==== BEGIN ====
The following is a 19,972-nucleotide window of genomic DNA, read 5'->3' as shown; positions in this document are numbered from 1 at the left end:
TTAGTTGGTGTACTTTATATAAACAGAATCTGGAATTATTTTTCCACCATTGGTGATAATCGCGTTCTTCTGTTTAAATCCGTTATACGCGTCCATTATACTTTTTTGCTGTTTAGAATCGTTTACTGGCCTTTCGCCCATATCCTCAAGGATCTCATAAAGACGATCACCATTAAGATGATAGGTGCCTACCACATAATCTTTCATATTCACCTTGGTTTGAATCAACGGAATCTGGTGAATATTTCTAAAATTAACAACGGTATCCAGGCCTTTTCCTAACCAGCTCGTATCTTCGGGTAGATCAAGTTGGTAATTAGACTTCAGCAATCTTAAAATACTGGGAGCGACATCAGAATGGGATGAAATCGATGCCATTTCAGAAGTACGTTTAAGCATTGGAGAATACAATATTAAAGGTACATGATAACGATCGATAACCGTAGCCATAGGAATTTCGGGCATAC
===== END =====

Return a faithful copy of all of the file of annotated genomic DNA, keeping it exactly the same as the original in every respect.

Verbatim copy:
The following is a 19,972-nucleotide window of genomic DNA, read 5'->3' as shown; positions in this document are numbered from 1 at the left end:
TTAGTTGGTGTACTTTATATAAACAGAATCTGGAATTATTTTTCCACCATTGGTGATAATCGCGTTCTTCTGTTTAAATCCGTTATACGCGTCCATTATACTTTTTTGCTGTTTAGAATCGTTTACTGGCCTTTCGCCCATATCCTCAAGGATCTCATAAAGACGATCACCATTAAGATGATAGGTGCCTACCACATAATCTTTCATATTCACCTTGGTTTGAATCAACGGAATCTGGTGAATATTTCTAAAATTAACAACGGTATCCAGGCCTTTTCCTAACCAGCTCGTATCTTCGGGTAGATCAAGTTGGTAATTAGACTTCAGCAATCTTAAAATACTGGGAGCGACATCAGAATGGGATGAAATCGATGCCATTTCAGAAGTACGTTTAAGCATTGGAGAATACAATATTAAAGGTACATGATAACGATCGATAACCGTAGCCATAGGAATTTCGGGCATAC